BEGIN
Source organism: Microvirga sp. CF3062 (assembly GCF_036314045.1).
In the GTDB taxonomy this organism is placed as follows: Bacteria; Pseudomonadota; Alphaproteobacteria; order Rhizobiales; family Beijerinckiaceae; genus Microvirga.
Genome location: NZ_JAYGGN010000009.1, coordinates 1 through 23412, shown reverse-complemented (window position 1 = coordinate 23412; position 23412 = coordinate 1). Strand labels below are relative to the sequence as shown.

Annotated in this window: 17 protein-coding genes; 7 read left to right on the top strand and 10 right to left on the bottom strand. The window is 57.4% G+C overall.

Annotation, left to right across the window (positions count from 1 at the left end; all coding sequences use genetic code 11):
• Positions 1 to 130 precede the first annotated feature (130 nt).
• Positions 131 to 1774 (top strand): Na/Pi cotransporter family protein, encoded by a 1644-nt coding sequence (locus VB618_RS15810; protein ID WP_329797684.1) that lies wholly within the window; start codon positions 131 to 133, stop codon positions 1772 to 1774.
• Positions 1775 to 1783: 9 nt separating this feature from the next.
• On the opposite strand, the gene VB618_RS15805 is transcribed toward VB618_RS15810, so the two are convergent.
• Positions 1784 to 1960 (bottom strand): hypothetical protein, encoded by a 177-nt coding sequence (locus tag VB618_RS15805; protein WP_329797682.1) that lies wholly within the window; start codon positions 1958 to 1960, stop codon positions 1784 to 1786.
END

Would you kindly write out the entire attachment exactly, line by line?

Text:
Source organism: Microvirga sp. CF3062 (assembly GCF_036314045.1).
In the GTDB taxonomy this organism is placed as follows: Bacteria; Pseudomonadota; Alphaproteobacteria; order Rhizobiales; family Beijerinckiaceae; genus Microvirga.
Genome location: NZ_JAYGGN010000009.1, coordinates 1 through 23412, shown reverse-complemented (window position 1 = coordinate 23412; position 23412 = coordinate 1). Strand labels below are relative to the sequence as shown.

Annotated in this window: 17 protein-coding genes; 7 read left to right on the top strand and 10 right to left on the bottom strand. The window is 57.4% G+C overall.

Annotation, left to right across the window (positions count from 1 at the left end; all coding sequences use genetic code 11):
• Positions 1 to 130 precede the first annotated feature (130 nt).
• Positions 131 to 1774 (top strand): Na/Pi cotransporter family protein, encoded by a 1644-nt coding sequence (locus VB618_RS15810; protein ID WP_329797684.1) that lies wholly within the window; start codon positions 131 to 133, stop codon positions 1772 to 1774.
• Positions 1775 to 1783: 9 nt separating this feature from the next.
• On the opposite strand, the gene VB618_RS15805 is transcribed toward VB618_RS15810, so the two are convergent.
• Positions 1784 to 1960 (bottom strand): hypothetical protein, encoded by a 177-nt coding sequence (locus tag VB618_RS15805; protein WP_329797682.1) that lies wholly within the window; start codon positions 1958 to 1960, stop codon positions 1784 to 1786.